The jury returned a guilty verdict and the state trial court entered judgment against Harrison for first degree murder. The Nebraska Supreme Court affirmed the judgment on direct appeal. State v. Harrison, 378 N.W.2d 199 (1985). Harrison then petitioned for federal habeas relief, alleging that he had been deprived of a fair trial. A United States Magistrate entered a report recommending denial of the writ. The district court denied Harrison's petition on October 7, 1988, giving rise to this appeal.
Harrison alleges that we should reverse the district court's denial of his habeas petition because he was deprived of a fair trial in the state trial court. We affirm the denial of the writ because Harrison has failed to establish any violation of his rights under the United States Constitution.
Harrison claims that the trial court erroneously granted the state's hearsay objection when he called Blessing as a witness. Harrison wanted Blessing to testify that (1) he returned the .22 to Harrison six weeks before the shooting; and (2) Harrison told him he needed the gun for self-protection. Harrison contends that this testimony would have established that at the time of the shooting, he did not have the state of mind to commit murder. Hence, the argument concludes, the granting of the state's hearsay objection deprived Harrison of a fair trial. We disagree. In Maggitt v. Wyrick, 533 F.2d 383 (8th Cir. 1976), this court held that:
[Q]uestions relating to the admissibility of evidence are matters of state law and generally do not give rise to constitutional errors which are subject to redress in federal habeas corpus cases.
Id. at 385. See also Williams v. Lockhart, 736 F.2d 1264 (8th Cir. 1984); Riley v. Lockhart, 726 F.2d 421 (8th Cir. 1984).
In light of Maggitt, we are not convinced that Harrison's evidentiary contention gives rise to a constitutional error subject to redress in federal court. Harrison described his need to protect himself to Blessing in April 1984, so its probativeness as to his state of mind at the time of the shooting is dubious. Moreover, a police officer was permitted to testify that Harrison claimed that self-protection necessitated his carrying the .22. Harrison also articulated that claim on the stand, so the jury had ample access to the underpinning of his theory that he carried the gun for self-protection, not murder. Would additional testimony to that effect from Blessing have helped Harrison's case? Perhaps, but since it would have been cumulative and, at best, mildly probative, we do not believe that its exclusion was so "gross" [and] "conspicuously prejudicial," see Maggitt v. Wyrick, 533 F.2d at 385 (quoting Taylor v. Minnesota, 466 F.2d 1119, 1121 (8th Cir. 1972), cert. denied, 410 U.S. 956, 93 S. Ct. 1425, 35 L. Ed. 2d 689 (1973); United States ex rel. Cannon v. Maroney, 373 F.2d 908, 910 (3d Cir. 1967)), that it negated the trial's "fundamental fairness." See Lisenba v. California, 314 U.S. 219, 236, 62 S. Ct. 280, 289-90, 86 L. Ed. 166 (1941).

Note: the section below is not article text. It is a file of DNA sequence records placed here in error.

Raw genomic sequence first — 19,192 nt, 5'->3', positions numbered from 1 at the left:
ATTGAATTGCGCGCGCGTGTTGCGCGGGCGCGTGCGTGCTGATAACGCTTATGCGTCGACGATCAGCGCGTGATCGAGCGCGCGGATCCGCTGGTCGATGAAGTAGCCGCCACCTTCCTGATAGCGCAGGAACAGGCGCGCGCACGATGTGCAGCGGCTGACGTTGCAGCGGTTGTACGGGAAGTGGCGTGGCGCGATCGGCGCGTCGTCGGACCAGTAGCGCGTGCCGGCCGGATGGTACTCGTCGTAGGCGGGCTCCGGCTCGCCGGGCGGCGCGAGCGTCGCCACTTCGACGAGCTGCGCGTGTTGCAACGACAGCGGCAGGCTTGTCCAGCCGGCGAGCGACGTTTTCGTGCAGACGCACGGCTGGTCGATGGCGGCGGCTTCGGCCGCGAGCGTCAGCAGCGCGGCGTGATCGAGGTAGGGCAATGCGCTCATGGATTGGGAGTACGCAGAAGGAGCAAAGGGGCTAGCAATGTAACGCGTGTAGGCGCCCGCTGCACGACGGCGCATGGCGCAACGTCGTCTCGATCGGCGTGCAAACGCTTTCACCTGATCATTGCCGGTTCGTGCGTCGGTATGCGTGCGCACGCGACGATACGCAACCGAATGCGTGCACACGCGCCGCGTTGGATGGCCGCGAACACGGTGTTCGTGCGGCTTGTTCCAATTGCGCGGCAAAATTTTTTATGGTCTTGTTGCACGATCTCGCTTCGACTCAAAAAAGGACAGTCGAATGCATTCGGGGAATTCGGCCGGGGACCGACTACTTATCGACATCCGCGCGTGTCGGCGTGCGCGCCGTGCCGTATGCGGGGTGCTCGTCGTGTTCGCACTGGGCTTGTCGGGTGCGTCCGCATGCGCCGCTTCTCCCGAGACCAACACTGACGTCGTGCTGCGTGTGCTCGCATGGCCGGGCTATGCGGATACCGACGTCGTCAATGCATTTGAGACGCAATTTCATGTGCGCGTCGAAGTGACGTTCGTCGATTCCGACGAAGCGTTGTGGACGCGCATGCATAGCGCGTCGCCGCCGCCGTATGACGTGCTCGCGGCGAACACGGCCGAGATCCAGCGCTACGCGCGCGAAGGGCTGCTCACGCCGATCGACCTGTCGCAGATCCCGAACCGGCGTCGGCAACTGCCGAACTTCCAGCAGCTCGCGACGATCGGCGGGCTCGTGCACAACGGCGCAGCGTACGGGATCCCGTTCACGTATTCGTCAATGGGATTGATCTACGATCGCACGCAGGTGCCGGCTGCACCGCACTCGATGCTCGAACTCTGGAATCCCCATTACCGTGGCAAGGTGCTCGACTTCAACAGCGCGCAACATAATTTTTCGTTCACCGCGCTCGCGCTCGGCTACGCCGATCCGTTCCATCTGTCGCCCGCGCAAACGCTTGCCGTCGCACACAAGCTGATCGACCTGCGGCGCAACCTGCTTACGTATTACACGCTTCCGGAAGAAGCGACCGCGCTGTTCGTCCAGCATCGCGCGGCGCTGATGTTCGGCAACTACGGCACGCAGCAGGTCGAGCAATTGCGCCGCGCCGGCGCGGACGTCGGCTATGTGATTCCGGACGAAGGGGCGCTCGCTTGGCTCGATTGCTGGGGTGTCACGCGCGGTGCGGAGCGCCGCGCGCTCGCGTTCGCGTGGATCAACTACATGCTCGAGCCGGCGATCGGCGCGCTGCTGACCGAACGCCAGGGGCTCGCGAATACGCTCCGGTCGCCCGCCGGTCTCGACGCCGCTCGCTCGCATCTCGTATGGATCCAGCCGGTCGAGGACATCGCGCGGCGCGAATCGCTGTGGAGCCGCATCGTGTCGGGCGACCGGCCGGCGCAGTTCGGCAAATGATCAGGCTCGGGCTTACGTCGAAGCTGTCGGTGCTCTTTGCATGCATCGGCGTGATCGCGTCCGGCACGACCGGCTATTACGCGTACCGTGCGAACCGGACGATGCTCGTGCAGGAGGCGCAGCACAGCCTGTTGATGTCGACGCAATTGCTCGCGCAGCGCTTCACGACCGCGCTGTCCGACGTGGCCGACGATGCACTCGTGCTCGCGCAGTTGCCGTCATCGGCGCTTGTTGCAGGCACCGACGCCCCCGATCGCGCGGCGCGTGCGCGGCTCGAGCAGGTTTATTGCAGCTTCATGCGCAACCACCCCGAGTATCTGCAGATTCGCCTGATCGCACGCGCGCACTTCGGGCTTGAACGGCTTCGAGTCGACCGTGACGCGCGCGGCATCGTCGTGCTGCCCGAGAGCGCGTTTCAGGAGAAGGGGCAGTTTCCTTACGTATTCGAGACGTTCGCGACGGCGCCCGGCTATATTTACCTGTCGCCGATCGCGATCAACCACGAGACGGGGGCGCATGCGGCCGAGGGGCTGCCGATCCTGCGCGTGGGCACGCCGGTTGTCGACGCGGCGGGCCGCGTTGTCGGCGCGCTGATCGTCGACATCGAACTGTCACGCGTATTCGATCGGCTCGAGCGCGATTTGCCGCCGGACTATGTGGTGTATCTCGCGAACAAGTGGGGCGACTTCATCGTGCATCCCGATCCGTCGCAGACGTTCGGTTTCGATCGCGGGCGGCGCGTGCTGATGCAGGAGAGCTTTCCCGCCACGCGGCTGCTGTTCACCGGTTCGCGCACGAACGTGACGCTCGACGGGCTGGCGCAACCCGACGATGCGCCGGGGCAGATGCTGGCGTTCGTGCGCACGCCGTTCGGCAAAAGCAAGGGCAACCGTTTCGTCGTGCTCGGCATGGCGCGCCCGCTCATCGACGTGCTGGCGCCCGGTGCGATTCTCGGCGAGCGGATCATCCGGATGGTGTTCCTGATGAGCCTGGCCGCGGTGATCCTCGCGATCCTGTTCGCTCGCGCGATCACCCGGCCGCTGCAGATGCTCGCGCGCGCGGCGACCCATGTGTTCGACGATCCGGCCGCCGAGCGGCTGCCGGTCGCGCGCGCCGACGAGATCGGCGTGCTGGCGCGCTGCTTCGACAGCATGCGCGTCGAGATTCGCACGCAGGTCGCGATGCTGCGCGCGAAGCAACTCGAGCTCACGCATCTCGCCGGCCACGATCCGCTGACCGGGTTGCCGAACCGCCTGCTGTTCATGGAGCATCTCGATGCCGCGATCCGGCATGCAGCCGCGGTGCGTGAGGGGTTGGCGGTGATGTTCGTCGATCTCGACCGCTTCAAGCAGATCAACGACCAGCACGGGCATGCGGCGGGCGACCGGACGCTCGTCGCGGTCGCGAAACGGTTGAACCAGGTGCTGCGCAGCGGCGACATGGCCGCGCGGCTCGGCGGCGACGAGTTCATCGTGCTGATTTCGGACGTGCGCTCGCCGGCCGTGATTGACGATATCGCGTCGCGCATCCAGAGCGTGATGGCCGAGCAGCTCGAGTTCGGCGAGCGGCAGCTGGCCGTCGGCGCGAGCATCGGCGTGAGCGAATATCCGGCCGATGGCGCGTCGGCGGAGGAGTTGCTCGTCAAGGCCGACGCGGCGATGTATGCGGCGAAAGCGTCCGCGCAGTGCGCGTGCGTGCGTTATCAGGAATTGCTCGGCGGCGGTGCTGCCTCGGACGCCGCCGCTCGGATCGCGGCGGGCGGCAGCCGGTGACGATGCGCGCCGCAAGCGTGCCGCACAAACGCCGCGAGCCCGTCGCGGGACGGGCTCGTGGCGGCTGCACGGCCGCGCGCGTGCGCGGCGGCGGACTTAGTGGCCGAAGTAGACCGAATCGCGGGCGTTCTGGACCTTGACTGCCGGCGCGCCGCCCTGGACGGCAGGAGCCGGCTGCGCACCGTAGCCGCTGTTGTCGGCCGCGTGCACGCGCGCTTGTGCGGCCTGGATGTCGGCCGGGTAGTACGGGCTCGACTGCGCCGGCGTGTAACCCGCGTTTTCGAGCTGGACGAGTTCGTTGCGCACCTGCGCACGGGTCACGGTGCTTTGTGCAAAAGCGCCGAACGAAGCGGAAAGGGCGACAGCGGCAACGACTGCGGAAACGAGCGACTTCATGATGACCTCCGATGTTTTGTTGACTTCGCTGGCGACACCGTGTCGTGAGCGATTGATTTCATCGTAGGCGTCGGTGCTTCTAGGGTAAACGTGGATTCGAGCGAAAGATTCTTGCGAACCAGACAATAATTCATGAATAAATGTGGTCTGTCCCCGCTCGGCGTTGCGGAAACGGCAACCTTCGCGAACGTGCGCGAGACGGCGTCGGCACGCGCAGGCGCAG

Harrison also claims that his petition should have been granted because the trial court erroneously refused to instruct the jury concerning the "excited utterance" exception to the hearsay rule and his alleged lack of motive to commit murder.3 He contends that without these two instructions, his trial was fundamentally unfair. Again, we disagree. In Berrisford v. Wood, 826 F.2d 747 (8th Cir. 1987), this court held that:
[F]ederal habeas corpus relief from a state conviction is not available because of improper jury instructions unless the error constitutes a fundamental defect that resulted in a complete miscarriage of justice or so infected the entire trial as to deprive the defendant of a fair trial.